Prognostic value of vasoactive-inotropic score following continuous flow left ventricular assist device implantation.J Heart Lung Transplant 2019; 38(9):930-938JH
The purpose of this study is to evaluate the utility of vasoactive-inotropic score (VIS) in predicting outcomes after left ventricular assist device (LVAD) implantation and explore possible mechanisms of post-operative hemodynamic instability.
Retrospective review was performed in 418 consecutive patients with LVAD implantation. VIS was calculated as dopamine + dobutamine + 10 × milrinone + 100 × epinephrine + 100 × norepinephrine (all μg/kg/min) + 10000 × vasopressin (U/kg/min) after initial stabilization in the operating room and upon arrival at the intensive care unit. The primary outcome was in-hospital mortality. The secondary outcomes were a composite of in-hospital mortality, delayed right ventricular assist device (RVAD) implantation, and continuous renal replacement therapy. The pre-operative biomarkers of inflammation, oxidative stress, endotoxemia and gut-derived metabolite trimethylamine-N-oxide (TMAO) were measured in a subset of 61 patients.
Median VIS was 20.0 (interquartile range 13.3-27.9). VIS was an independent predictor of in-hospital mortality (odds ratio [OR] 1.06, 95% confidence interval [CI] 1.03-1.09, p < 0.001) and composite outcome (OR 1.03, 95% CI 1.01-1.06, p = 0.008). In-hospital mortality increased for each VIS quartile (0% vs 3.9% vs 7.6% vs 12.3%, p = 0.002). VIS was superior to other established LVAD risk models as a predictor of in-hospital mortality (area under the curve 0.73, 95% CI 0.64-0.82). The optimal cut-off point for VIS as a predictor of in-hospital mortality was 20. Pre-operative hemoglobin level was the only independent predictor of VIS ≥ 20 (p = 0.003). Patients with a high VIS were more likely to have elevated TMAO pre-operatively (53.6% vs 25.8%, p = 0.03).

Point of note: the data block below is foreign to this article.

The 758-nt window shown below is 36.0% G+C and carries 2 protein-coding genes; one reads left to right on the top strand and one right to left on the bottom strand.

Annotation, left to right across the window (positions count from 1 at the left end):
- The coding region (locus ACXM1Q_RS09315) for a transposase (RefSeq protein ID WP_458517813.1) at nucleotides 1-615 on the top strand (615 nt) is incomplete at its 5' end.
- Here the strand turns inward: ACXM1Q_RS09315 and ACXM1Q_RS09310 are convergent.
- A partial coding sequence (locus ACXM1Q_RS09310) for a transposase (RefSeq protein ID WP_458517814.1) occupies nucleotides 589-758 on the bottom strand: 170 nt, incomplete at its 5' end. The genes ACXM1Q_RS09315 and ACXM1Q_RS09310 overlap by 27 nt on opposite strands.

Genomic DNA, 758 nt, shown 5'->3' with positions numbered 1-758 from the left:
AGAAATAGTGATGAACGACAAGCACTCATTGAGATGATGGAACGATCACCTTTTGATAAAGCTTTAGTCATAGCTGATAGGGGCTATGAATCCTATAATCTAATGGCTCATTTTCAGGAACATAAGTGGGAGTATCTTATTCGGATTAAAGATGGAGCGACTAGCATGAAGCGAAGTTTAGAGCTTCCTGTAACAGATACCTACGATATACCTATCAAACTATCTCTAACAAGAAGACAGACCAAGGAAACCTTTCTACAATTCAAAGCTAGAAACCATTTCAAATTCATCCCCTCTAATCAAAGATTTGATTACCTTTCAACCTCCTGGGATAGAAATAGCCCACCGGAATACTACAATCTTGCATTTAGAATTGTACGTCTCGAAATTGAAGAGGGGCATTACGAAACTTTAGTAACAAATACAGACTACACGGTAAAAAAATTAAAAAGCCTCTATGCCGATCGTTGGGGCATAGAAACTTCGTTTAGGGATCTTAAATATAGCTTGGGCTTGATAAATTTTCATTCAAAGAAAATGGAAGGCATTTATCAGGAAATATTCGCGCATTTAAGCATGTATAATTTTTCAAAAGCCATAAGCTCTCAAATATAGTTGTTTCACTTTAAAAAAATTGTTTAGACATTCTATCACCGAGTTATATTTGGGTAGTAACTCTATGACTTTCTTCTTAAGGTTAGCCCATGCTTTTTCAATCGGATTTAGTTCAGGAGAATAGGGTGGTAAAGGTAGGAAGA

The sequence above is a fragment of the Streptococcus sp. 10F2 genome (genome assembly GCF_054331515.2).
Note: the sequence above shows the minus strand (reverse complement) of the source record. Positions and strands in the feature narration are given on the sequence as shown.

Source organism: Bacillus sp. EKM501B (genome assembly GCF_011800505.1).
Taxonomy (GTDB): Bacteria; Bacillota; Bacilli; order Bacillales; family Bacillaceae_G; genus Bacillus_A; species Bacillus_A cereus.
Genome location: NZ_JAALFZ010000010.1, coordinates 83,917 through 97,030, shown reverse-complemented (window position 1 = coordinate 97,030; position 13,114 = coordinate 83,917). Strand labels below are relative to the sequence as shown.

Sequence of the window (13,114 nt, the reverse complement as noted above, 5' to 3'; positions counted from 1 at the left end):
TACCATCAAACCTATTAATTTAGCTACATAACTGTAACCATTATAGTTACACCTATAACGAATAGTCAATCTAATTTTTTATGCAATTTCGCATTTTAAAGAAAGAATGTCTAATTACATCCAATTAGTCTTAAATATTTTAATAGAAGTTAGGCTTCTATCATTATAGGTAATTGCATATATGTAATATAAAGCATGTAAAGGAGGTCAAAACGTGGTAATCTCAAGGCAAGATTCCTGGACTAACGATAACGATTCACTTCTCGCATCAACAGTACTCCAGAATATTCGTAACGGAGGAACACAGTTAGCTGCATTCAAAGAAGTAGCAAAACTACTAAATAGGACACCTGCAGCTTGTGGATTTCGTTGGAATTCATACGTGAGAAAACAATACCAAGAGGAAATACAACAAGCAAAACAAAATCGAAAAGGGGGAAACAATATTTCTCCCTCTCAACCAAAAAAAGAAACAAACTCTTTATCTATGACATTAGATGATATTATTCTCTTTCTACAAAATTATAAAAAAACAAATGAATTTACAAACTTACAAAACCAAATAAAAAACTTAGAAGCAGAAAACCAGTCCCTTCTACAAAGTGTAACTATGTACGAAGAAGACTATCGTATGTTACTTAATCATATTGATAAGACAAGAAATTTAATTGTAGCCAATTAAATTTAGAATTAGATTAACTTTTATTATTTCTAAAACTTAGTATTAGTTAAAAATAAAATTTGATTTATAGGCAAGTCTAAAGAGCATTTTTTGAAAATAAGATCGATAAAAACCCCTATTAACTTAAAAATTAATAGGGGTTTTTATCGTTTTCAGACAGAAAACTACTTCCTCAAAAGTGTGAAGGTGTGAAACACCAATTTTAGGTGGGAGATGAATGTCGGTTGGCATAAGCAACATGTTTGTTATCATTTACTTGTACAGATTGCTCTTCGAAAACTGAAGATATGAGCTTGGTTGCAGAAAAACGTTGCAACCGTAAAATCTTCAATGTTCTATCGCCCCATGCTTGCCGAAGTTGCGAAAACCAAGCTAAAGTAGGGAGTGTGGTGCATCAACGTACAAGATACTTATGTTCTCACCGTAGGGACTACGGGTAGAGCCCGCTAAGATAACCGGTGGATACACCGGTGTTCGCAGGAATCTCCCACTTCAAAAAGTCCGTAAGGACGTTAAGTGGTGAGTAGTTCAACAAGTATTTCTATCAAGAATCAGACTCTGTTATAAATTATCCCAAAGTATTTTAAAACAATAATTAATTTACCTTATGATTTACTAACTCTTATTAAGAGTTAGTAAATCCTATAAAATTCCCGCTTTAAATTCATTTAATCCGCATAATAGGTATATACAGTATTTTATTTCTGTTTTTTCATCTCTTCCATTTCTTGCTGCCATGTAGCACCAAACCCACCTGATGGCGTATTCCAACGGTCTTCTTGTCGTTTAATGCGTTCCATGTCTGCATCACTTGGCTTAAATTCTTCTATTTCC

A high post-operative VIS is associated with adverse in-hospital outcomes and is a better predictor of in-hospital mortality compared with existing LVAD risk models. Whether early hemodynamic stabilization using RVAD may benefit patients with a high VIS remains to be investigated.